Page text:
But, there are a few things to consider before you do it, including early settlement charges, and whether it’s better to pay off other forms of debt first.
In this guide, we look at the pros and cons of paying off your mortgage early, and how you can do it.
Here’s a summary of the benefits of repaying your mortgage early.
Your monthly mortgage repayments are made up of two different amounts: a portion of the money you’ve borrowed, and your interest charges.
The higher your outstanding mortgage, the higher your interest charges will be.
This means that the more debt you pay off, the less interest you’ll typically pay - assuming the interest rate doesn’t change.
So, making overpayments towards your mortgage reduces your debt quicker, and could save you money in the long term.
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You can also be debt free quicker if you repay your mortgage early.
By paying back more, the term of your mortgage could be reduced.
This means you’ll pay interest for less time, and you won’t have to worry about the monthly repayment commitments for as long.
Your LTV ratio is the amount you’re borrowing as a percentage of your property’s value.
If you make sizeable repayments towards your mortgage, it’ll reduce your LTV quicker, because the amount you owe will shrink in comparison to the value of your property (assuming your property’s value is unchanged).
Although this won’t affect your current mortgage interest rate, it could make a difference if you decide to remortgage.
For example, if you take out a new fixed-rate mortgage after your current term ends, you could be eligible for lower interest rates if you have a lower LTV than before.
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While the benefits of repaying your mortgage early are fairly clear, it’s important to weigh up the potential disadvantages, too, which will depend on your individual situation.
The main potential drawback to repaying your home lone early is the fees that could apply.
An early settlement charge is a fee for paying off your loan too soon.
These can be expensive - up to 1% or AED 10,000 (VAT exclusive), whichever is lower - so it’s important to check the terms and conditions of your mortgage with your lender first.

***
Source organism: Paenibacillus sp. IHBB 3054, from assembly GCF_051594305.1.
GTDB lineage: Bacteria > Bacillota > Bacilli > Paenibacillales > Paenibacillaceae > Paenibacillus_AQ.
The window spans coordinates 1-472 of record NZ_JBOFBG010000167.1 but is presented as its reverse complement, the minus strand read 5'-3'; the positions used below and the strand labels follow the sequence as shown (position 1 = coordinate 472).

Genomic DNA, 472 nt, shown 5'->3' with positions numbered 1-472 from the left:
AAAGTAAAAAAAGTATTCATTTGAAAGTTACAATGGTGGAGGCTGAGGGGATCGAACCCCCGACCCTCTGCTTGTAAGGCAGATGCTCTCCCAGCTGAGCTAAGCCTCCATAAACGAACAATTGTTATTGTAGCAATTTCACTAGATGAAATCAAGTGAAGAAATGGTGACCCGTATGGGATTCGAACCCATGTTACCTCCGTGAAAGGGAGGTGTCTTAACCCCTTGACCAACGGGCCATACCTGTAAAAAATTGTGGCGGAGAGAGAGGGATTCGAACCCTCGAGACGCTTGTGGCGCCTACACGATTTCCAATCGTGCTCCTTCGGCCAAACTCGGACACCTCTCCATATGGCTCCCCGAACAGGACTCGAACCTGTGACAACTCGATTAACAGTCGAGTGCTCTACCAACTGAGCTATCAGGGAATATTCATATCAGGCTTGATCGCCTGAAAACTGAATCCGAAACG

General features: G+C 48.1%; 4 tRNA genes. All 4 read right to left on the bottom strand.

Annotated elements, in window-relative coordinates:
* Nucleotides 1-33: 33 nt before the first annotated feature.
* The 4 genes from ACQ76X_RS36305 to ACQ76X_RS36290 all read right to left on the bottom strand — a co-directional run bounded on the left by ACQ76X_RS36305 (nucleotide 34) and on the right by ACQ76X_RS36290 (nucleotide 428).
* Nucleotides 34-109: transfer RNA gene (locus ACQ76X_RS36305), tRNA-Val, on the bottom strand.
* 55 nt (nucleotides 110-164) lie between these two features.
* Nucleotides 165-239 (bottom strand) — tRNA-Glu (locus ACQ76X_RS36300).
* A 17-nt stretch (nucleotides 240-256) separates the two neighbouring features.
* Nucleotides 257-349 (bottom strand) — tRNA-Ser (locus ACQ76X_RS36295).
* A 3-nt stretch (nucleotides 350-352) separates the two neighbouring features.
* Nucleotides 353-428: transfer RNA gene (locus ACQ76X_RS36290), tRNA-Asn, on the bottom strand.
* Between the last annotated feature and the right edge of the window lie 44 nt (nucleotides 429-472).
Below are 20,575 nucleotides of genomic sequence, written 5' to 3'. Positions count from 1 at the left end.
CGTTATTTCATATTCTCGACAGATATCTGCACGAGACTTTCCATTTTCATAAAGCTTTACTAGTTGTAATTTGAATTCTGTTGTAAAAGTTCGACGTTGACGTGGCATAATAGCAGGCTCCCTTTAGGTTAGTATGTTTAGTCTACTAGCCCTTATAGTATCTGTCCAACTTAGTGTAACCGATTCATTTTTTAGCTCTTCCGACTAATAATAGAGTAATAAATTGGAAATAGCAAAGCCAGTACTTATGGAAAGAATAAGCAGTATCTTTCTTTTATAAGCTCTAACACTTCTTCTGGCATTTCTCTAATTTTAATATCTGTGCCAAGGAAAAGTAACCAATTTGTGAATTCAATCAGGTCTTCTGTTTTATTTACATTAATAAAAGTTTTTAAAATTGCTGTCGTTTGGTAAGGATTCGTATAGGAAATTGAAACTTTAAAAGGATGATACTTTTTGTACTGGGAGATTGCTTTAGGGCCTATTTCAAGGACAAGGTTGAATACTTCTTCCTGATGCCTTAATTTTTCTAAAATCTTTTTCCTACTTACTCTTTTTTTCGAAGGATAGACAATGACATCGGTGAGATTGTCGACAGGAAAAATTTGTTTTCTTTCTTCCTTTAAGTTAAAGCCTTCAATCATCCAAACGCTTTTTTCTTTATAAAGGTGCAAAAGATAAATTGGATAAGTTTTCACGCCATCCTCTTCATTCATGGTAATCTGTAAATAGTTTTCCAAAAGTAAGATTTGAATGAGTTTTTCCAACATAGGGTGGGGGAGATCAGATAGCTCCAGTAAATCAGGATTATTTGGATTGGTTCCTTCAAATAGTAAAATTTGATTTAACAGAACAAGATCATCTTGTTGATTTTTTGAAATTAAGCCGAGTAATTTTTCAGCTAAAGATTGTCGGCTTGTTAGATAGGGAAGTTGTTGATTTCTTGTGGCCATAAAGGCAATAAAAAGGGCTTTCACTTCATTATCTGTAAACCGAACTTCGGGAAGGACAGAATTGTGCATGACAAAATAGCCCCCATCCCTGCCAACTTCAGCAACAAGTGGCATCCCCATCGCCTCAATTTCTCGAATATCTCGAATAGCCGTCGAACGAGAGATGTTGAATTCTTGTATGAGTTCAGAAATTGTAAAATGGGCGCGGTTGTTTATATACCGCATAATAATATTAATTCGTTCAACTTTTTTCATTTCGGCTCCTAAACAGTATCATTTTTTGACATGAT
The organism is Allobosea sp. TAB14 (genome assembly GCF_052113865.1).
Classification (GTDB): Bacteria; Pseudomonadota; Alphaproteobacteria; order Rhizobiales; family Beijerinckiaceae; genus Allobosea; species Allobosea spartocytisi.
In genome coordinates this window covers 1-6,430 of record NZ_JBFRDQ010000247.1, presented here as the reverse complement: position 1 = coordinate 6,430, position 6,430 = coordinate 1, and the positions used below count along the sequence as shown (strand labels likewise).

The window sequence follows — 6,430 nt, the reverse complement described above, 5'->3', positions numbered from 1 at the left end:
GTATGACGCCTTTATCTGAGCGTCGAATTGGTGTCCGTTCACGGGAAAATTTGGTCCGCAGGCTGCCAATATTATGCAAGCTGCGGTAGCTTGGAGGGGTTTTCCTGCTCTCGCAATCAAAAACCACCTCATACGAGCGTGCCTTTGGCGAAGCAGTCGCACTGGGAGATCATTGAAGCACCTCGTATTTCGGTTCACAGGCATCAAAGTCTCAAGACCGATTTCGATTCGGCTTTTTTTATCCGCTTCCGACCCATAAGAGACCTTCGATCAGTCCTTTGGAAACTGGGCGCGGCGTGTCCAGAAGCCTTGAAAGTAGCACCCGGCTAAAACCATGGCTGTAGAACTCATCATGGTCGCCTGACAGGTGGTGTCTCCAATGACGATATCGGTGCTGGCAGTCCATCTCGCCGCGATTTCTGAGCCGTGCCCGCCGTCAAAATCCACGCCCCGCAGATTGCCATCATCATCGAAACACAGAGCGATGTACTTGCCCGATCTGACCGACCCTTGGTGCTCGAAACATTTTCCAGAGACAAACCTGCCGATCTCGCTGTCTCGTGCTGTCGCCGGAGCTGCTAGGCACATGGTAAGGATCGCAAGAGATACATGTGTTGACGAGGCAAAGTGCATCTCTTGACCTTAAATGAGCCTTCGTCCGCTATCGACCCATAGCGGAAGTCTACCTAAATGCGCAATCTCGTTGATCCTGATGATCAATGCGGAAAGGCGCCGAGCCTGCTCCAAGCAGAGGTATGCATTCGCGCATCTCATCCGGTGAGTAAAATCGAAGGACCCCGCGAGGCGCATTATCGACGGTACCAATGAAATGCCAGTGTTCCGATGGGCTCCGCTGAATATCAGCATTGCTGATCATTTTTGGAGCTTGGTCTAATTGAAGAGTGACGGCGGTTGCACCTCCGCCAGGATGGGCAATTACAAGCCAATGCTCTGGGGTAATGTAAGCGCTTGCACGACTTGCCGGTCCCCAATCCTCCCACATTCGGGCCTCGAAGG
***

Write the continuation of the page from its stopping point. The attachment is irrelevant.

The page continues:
Some mortgages also charge overpayment fees for paying back more than your standard repayments.
Other mortgages allow you to overpay up to a percentage of your outstanding balance each year, but charge for anything more.
With an HSBC mortgage, you can overpay up to 25% of your outstanding balance per calendar year. Anything over this threshold usually incurs an overpayment fee.
You can check your mortgage's charges in the terms and conditions of your agreement. If you’re unsure, speak to your mortgage provider before you make a decision.
If you have other outstanding debt alongside your mortgage, such as an overdraft, personal loan or a credit card, it might be best to clear these first.
Mortgage interest rates are typically lower than other types of loans, because the loan is secured against your property and the terms are much longer.
If you’re paying a higher interest rate on debt elsewhere, you may want to prioritise paying that off first – but make sure you still keep up with your minimum mortgage repayments.
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It’s important to keep in mind that most mortgages won’t allow you to re-draw money from your loan once you’ve paid it back.
Once you’ve made overpayments, you’ve committed those funds to your mortgage.
Unexpected financial costs, such as home repairs or needing to replace your car, can spiral out of control if you’re forced to borrow money at high interest rates to meet important payments.
So, if you don’t have an emergency fund readily available, you should consider building one before making overpayments towards your mortgage.
A good rule of thumb is to have 3 to 6 months of living costs saved as an emergency fund.
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Perhaps becoming debt-free isn’t your most important financial goal. In that case, you might want to consider putting your extra cash in a savings or investment account instead of paying off your mortgage quicker.
You could potentially get better returns than what you’d save on paying interest, and you may still have easy access to your money if you needed it (depending on what you invest in).
Or, you could even start saving towards a deposit on a second property to serve as an investment and rental income source.
It’s important to weigh up the pros and cons of each option, but keep in mind that investments can both fall and rise in value, so you could lose money.
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